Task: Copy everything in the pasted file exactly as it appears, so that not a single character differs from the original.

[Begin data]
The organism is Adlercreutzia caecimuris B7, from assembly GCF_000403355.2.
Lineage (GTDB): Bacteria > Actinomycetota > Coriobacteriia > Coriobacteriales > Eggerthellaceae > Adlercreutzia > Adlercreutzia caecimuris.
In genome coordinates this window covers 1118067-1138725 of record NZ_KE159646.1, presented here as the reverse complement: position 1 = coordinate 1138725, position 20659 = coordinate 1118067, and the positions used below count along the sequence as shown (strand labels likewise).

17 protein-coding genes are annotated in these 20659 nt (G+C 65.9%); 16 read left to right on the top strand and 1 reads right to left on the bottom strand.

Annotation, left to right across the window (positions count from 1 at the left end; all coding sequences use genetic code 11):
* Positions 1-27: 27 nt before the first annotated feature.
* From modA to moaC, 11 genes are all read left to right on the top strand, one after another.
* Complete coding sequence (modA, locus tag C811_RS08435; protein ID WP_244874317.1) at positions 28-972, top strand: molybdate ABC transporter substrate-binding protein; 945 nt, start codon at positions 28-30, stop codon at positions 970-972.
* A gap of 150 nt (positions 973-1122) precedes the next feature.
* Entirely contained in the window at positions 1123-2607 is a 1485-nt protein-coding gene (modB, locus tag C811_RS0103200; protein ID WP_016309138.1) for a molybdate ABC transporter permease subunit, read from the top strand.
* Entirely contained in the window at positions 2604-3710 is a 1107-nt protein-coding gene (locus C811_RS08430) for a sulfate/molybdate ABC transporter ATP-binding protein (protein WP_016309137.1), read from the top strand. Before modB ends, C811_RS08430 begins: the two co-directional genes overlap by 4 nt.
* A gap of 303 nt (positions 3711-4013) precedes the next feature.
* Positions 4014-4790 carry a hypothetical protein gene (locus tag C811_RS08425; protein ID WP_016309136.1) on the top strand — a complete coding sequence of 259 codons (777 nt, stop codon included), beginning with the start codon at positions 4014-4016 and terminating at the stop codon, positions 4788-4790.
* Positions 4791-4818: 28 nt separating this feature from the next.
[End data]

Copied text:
The organism is Adlercreutzia caecimuris B7, from assembly GCF_000403355.2.
Lineage (GTDB): Bacteria > Actinomycetota > Coriobacteriia > Coriobacteriales > Eggerthellaceae > Adlercreutzia > Adlercreutzia caecimuris.
In genome coordinates this window covers 1118067-1138725 of record NZ_KE159646.1, presented here as the reverse complement: position 1 = coordinate 1138725, position 20659 = coordinate 1118067, and the positions used below count along the sequence as shown (strand labels likewise).

17 protein-coding genes are annotated in these 20659 nt (G+C 65.9%); 16 read left to right on the top strand and 1 reads right to left on the bottom strand.

Annotation, left to right across the window (positions count from 1 at the left end; all coding sequences use genetic code 11):
* Positions 1-27: 27 nt before the first annotated feature.
* From modA to moaC, 11 genes are all read left to right on the top strand, one after another.
* Complete coding sequence (modA, locus tag C811_RS08435; protein ID WP_244874317.1) at positions 28-972, top strand: molybdate ABC transporter substrate-binding protein; 945 nt, start codon at positions 28-30, stop codon at positions 970-972.
* A gap of 150 nt (positions 973-1122) precedes the next feature.
* Entirely contained in the window at positions 1123-2607 is a 1485-nt protein-coding gene (modB, locus tag C811_RS0103200; protein ID WP_016309138.1) for a molybdate ABC transporter permease subunit, read from the top strand.
* Entirely contained in the window at positions 2604-3710 is a 1107-nt protein-coding gene (locus C811_RS08430) for a sulfate/molybdate ABC transporter ATP-binding protein (protein WP_016309137.1), read from the top strand. Before modB ends, C811_RS08430 begins: the two co-directional genes overlap by 4 nt.
* A gap of 303 nt (positions 3711-4013) precedes the next feature.
* Positions 4014-4790 carry a hypothetical protein gene (locus tag C811_RS08425; protein ID WP_016309136.1) on the top strand — a complete coding sequence of 259 codons (777 nt, stop codon included), beginning with the start codon at positions 4014-4016 and terminating at the stop codon, positions 4788-4790.
* Positions 4791-4818: 28 nt separating this feature from the next.